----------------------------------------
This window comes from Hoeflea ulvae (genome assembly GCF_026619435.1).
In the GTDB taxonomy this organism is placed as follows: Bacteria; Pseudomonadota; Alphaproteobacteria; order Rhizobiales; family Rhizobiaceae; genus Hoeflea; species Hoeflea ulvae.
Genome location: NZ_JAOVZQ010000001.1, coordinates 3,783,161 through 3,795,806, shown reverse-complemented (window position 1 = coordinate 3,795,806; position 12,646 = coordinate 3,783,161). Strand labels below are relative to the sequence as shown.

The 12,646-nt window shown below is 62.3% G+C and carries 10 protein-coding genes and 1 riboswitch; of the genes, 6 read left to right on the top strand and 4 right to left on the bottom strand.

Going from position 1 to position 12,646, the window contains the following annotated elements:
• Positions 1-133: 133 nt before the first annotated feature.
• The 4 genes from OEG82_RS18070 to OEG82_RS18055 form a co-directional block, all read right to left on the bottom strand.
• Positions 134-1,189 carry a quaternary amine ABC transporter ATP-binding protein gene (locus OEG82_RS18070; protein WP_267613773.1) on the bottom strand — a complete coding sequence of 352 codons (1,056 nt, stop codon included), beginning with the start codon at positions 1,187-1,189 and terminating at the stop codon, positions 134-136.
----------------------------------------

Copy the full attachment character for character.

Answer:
This window comes from Hoeflea ulvae (genome assembly GCF_026619435.1).
In the GTDB taxonomy this organism is placed as follows: Bacteria; Pseudomonadota; Alphaproteobacteria; order Rhizobiales; family Rhizobiaceae; genus Hoeflea; species Hoeflea ulvae.
Genome location: NZ_JAOVZQ010000001.1, coordinates 3,783,161 through 3,795,806, shown reverse-complemented (window position 1 = coordinate 3,795,806; position 12,646 = coordinate 3,783,161). Strand labels below are relative to the sequence as shown.

The 12,646-nt window shown below is 62.3% G+C and carries 10 protein-coding genes and 1 riboswitch; of the genes, 6 read left to right on the top strand and 4 right to left on the bottom strand.

Going from position 1 to position 12,646, the window contains the following annotated elements:
• Positions 1-133: 133 nt before the first annotated feature.
• The 4 genes from OEG82_RS18070 to OEG82_RS18055 form a co-directional block, all read right to left on the bottom strand.
• Positions 134-1,189 carry a quaternary amine ABC transporter ATP-binding protein gene (locus OEG82_RS18070; protein WP_267613773.1) on the bottom strand — a complete coding sequence of 352 codons (1,056 nt, stop codon included), beginning with the start codon at positions 1,187-1,189 and terminating at the stop codon, positions 134-136.